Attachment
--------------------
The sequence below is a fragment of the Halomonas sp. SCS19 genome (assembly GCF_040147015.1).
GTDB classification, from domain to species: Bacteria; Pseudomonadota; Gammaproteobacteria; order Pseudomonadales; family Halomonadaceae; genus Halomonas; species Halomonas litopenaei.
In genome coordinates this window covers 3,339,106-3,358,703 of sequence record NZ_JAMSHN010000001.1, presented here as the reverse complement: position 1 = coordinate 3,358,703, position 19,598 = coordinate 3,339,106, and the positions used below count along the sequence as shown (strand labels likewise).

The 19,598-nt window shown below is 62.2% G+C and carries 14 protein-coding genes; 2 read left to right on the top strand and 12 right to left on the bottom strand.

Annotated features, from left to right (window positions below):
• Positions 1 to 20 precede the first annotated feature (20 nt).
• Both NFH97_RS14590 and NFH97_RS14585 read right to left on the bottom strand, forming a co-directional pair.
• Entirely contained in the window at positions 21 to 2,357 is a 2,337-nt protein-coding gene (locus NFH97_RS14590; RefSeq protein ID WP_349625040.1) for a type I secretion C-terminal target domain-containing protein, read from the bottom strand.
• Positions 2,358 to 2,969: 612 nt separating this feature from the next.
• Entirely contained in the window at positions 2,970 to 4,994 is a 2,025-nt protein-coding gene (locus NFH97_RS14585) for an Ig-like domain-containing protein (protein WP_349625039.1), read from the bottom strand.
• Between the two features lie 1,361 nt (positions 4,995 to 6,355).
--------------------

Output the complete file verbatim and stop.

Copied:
The sequence below is a fragment of the Halomonas sp. SCS19 genome (assembly GCF_040147015.1).
GTDB classification, from domain to species: Bacteria; Pseudomonadota; Gammaproteobacteria; order Pseudomonadales; family Halomonadaceae; genus Halomonas; species Halomonas litopenaei.
In genome coordinates this window covers 3,339,106-3,358,703 of sequence record NZ_JAMSHN010000001.1, presented here as the reverse complement: position 1 = coordinate 3,358,703, position 19,598 = coordinate 3,339,106, and the positions used below count along the sequence as shown (strand labels likewise).

The 19,598-nt window shown below is 62.2% G+C and carries 14 protein-coding genes; 2 read left to right on the top strand and 12 right to left on the bottom strand.

Annotated features, from left to right (window positions below):
• Positions 1 to 20 precede the first annotated feature (20 nt).
• Both NFH97_RS14590 and NFH97_RS14585 read right to left on the bottom strand, forming a co-directional pair.
• Entirely contained in the window at positions 21 to 2,357 is a 2,337-nt protein-coding gene (locus NFH97_RS14590; RefSeq protein ID WP_349625040.1) for a type I secretion C-terminal target domain-containing protein, read from the bottom strand.
• Positions 2,358 to 2,969: 612 nt separating this feature from the next.
• Entirely contained in the window at positions 2,970 to 4,994 is a 2,025-nt protein-coding gene (locus NFH97_RS14585) for an Ig-like domain-containing protein (protein WP_349625039.1), read from the bottom strand.
• Between the two features lie 1,361 nt (positions 4,995 to 6,355).